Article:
Russia said Thursday that it has “concrete proof” that Western nations have attempted to interfere in its presidential election next month.
Russian Foreign Ministry spokeswoman Maria Zakharova offered no proof but said that “destructive interference” had taken place “within the context of the presidential election campaign.”
Zakharova said the government’s accusations were based on solid evidence, “unlike unsubstantiated allegations of all-powerful Russian hackers and some Russian influence on elections in other countries.”
She warned that Russia would take “tough countermeasures, including a public reaction” if the interference did not stop.
Russia has been accused of meddling in the 2016 US presidential election as well as Britain’s referendum on the European Union. It has denied those allegations.
Earlier this week, Dan Coats, US director of national intelligence, told the Senate Intelligence Committee that “there should be no doubt” Russia also sees the 2018 midterm elections as a target.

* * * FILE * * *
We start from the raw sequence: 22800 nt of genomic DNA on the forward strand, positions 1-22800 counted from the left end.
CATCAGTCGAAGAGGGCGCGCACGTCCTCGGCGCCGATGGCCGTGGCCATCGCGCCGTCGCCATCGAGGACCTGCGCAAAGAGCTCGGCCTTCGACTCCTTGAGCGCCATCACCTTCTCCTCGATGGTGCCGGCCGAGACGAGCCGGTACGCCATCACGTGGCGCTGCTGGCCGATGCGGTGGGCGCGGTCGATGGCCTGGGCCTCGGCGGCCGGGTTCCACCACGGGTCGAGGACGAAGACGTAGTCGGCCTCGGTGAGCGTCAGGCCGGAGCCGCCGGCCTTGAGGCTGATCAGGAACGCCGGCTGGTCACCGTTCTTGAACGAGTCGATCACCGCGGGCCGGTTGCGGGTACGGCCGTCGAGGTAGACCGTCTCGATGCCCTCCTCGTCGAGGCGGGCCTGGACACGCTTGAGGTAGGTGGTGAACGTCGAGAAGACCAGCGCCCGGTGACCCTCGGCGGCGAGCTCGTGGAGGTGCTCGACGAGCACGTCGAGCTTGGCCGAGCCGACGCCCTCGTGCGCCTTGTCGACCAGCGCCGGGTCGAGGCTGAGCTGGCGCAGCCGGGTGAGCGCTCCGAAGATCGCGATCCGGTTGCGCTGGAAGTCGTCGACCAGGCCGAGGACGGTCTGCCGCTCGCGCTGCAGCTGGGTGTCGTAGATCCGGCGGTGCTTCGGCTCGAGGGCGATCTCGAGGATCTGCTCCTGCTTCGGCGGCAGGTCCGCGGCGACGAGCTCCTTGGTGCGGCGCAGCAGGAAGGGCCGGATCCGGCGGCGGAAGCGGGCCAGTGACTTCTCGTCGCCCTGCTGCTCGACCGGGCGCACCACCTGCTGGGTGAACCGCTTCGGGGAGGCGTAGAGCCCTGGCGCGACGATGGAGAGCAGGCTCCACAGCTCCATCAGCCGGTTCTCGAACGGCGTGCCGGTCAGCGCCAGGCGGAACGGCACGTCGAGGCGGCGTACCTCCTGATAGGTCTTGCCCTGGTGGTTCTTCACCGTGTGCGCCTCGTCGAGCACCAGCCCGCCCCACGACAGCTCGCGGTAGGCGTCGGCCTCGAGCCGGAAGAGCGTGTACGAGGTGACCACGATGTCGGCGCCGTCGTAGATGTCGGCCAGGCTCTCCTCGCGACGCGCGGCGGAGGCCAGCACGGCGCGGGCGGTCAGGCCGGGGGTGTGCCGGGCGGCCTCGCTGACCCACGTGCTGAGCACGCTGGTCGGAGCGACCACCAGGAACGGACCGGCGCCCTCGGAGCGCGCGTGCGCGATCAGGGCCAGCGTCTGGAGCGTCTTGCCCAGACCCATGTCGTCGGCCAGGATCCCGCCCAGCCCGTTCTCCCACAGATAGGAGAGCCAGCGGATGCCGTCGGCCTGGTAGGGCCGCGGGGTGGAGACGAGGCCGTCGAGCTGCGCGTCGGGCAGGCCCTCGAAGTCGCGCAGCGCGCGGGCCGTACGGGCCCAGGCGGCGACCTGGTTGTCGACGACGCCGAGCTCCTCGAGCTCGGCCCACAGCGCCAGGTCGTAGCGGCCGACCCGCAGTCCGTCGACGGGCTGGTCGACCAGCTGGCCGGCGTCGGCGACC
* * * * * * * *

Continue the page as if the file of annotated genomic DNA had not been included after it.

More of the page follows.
Coats, who was testifying along with other top national security officials, said he expects “Russia to continue using propaganda, social media, false-flag personas, sympathetic spokesmen and other means to influence, to try to build on its wide range of operations and exacerbate social and political fissures in the United States.”
On Wednesday, US Treasury Secretary Steven Mnuchin said the Trump administration is “actively working” on imposing sanctions on Russia over its interference in the 2016 election.
Russia has called the threat of US sanctions a “direct and obvious attempt” to interfere in its March 18 presidential election.
“We do think that this is a direct and obvious attempt to time some sort of action to coincide with our elections in order to influence them,” Kremlin spokesman Dmitry Peskov told journalists on a telephone conference call last month. “We disagree with this, and we are sure this will have no influence.”